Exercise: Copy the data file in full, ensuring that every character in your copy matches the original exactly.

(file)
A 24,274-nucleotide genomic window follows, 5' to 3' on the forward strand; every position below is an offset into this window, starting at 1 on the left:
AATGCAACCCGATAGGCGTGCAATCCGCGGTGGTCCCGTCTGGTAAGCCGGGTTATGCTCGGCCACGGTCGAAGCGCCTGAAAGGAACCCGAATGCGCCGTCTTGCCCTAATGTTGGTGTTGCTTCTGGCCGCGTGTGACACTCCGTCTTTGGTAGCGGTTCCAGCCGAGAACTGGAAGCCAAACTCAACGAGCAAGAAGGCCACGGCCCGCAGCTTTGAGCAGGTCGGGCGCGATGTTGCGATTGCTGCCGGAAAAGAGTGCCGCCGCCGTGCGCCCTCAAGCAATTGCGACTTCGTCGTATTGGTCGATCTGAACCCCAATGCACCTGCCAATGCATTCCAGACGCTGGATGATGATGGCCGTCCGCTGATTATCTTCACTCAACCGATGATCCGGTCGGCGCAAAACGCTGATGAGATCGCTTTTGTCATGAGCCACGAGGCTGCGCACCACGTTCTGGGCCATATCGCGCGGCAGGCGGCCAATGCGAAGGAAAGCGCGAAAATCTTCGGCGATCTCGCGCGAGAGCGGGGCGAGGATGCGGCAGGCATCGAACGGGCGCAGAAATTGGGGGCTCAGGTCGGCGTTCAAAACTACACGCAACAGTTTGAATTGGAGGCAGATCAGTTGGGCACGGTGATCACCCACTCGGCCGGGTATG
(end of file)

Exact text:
A 24,274-nucleotide genomic window follows, 5' to 3' on the forward strand; every position below is an offset into this window, starting at 1 on the left:
AATGCAACCCGATAGGCGTGCAATCCGCGGTGGTCCCGTCTGGTAAGCCGGGTTATGCTCGGCCACGGTCGAAGCGCCTGAAAGGAACCCGAATGCGCCGTCTTGCCCTAATGTTGGTGTTGCTTCTGGCCGCGTGTGACACTCCGTCTTTGGTAGCGGTTCCAGCCGAGAACTGGAAGCCAAACTCAACGAGCAAGAAGGCCACGGCCCGCAGCTTTGAGCAGGTCGGGCGCGATGTTGCGATTGCTGCCGGAAAAGAGTGCCGCCGCCGTGCGCCCTCAAGCAATTGCGACTTCGTCGTATTGGTCGATCTGAACCCCAATGCACCTGCCAATGCATTCCAGACGCTGGATGATGATGGCCGTCCGCTGATTATCTTCACTCAACCGATGATCCGGTCGGCGCAAAACGCTGATGAGATCGCTTTTGTCATGAGCCACGAGGCTGCGCACCACGTTCTGGGCCATATCGCGCGGCAGGCGGCCAATGCGAAGGAAAGCGCGAAAATCTTCGGCGATCTCGCGCGAGAGCGGGGCGAGGATGCGGCAGGCATCGAACGGGCGCAGAAATTGGGGGCTCAGGTCGGCGTTCAAAACTACACGCAACAGTTTGAATTGGAGGCAGATCAGTTGGGCACGGTGATCACCCACTCGGCCGGGTATG